Society Magazine

Possible Excitement at the Bottom of the Great Lakes

Posted on the 03 July 2013 by Candornews @CandorNews

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A few weekends ago, a search was conducted at Lake Michigan. A length of wood was discovered sticking up out of the lake bed. This single piece is thought to be at least 300 years old. The age of the wood made archaeologists believe it was from a ship that sailed in the 1600’s. They had reason to believe that they had found the location of Robert La Salle’s ship, Le Griffon.

Robert La Salle was a French explorer in the late 1600’s. When he first arrived in North America in 1666, he was a poor colonist, but he quickly adjusted to his new life, organizing villages and learning about the land and its inhabitants. Many early settlers and explorers believed there was a river route that went straight through the continent and would eventually lead to China, and La Salle thought the same. Like so many others, La Salle wanted to be the first to find this profitable trade route. Needless to say, he never found it, although he did eventually make his way as far west as present-day Texas.

La Salle had Le Griffon built in the wilderness near Niagara Falls. It was a three mast ship armed with two cannons and three rail guns, and was built for transporting men and supplies. In August of 1697, La Salle and his men sailed from Niagara Falls, landing near present-day Detroit. Their next stop was St. Ingace, and then to Green Bay, picking up supplies and men along the way. In September of 1697, La Salle sent Le Griffon and a small crew back up to Niagara to collect supplies in order to build a new fort and another sailing vessel. After setting sail from present-day Washington Islands, Le Griffon was never seen again.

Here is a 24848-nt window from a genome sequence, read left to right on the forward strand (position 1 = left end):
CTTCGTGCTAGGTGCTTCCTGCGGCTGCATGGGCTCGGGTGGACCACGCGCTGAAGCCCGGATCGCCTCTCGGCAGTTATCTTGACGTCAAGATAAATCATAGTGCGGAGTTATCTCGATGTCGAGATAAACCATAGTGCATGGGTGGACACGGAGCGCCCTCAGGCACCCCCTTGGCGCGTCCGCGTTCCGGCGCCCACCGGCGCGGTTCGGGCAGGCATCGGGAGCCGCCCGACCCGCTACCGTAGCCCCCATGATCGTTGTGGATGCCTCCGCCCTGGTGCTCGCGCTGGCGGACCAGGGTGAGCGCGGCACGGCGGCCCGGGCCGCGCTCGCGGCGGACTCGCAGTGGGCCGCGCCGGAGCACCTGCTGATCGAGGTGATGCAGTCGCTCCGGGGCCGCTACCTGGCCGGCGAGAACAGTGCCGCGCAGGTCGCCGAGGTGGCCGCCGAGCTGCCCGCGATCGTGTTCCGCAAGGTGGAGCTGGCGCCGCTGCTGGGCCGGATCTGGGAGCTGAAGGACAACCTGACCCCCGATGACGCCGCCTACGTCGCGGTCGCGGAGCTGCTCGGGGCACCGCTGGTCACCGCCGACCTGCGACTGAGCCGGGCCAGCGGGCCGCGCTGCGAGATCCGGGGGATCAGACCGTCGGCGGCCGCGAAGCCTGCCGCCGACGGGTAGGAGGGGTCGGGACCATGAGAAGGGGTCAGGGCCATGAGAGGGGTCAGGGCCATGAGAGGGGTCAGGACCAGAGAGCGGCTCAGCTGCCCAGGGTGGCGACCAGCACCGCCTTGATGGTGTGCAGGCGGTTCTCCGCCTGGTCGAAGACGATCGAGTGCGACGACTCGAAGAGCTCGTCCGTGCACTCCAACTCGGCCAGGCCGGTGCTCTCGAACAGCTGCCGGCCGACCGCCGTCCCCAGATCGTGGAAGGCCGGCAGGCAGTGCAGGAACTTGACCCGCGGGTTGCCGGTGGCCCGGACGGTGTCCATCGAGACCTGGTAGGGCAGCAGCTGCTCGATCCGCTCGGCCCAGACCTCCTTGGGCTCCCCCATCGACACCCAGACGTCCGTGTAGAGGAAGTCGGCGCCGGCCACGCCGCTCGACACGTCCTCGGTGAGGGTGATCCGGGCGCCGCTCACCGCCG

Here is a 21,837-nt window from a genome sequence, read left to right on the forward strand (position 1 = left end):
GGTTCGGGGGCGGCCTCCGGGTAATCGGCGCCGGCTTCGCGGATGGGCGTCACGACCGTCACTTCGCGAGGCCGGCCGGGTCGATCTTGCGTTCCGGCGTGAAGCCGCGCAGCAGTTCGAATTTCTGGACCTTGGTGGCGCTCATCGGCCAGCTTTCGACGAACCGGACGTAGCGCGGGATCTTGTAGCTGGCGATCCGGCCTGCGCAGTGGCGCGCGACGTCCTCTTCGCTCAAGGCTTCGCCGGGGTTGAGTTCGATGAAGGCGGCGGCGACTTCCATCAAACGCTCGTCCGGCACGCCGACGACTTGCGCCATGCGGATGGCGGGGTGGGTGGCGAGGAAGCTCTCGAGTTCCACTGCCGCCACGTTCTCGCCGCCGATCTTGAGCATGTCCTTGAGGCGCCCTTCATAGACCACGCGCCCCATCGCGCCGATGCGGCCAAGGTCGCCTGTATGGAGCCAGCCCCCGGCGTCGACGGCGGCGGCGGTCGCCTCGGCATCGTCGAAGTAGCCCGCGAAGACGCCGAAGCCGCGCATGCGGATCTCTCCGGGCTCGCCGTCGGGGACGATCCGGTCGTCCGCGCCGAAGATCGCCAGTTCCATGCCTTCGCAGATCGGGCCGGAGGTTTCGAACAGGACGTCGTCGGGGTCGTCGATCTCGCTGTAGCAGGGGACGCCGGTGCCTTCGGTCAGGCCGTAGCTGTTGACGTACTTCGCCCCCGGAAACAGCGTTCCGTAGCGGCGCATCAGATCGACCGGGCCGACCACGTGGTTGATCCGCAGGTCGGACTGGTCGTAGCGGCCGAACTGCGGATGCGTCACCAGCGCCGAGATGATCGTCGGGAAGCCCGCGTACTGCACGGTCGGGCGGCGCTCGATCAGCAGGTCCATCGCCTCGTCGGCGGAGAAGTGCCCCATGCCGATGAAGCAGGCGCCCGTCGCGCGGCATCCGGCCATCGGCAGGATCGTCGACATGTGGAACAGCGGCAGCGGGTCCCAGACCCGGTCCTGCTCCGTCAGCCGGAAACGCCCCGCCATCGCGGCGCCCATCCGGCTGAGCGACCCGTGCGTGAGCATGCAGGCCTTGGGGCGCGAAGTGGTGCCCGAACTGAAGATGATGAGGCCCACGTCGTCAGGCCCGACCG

To this day, no one is quite sure what happened to Le Griffon. Storms, mutiny, and Indian attacks were the most popular and probable of the rumors. However, no remains or evidence of what happened to Le Griffon were ever found, and the solution would not be as simple as searching the bottom of Lake Michigan. Thousands of shipwrecks litter the Great Lakes. Finding Le Griffon among them would be quite a feat.

Divers dredged around the piece of wood. The signs were promising. It appeared to be timber from a French-made ship. After a week of dredging and looking for artifacts, the ship remains unidentified. Archaeologists hope to continue searching the area for the ship.

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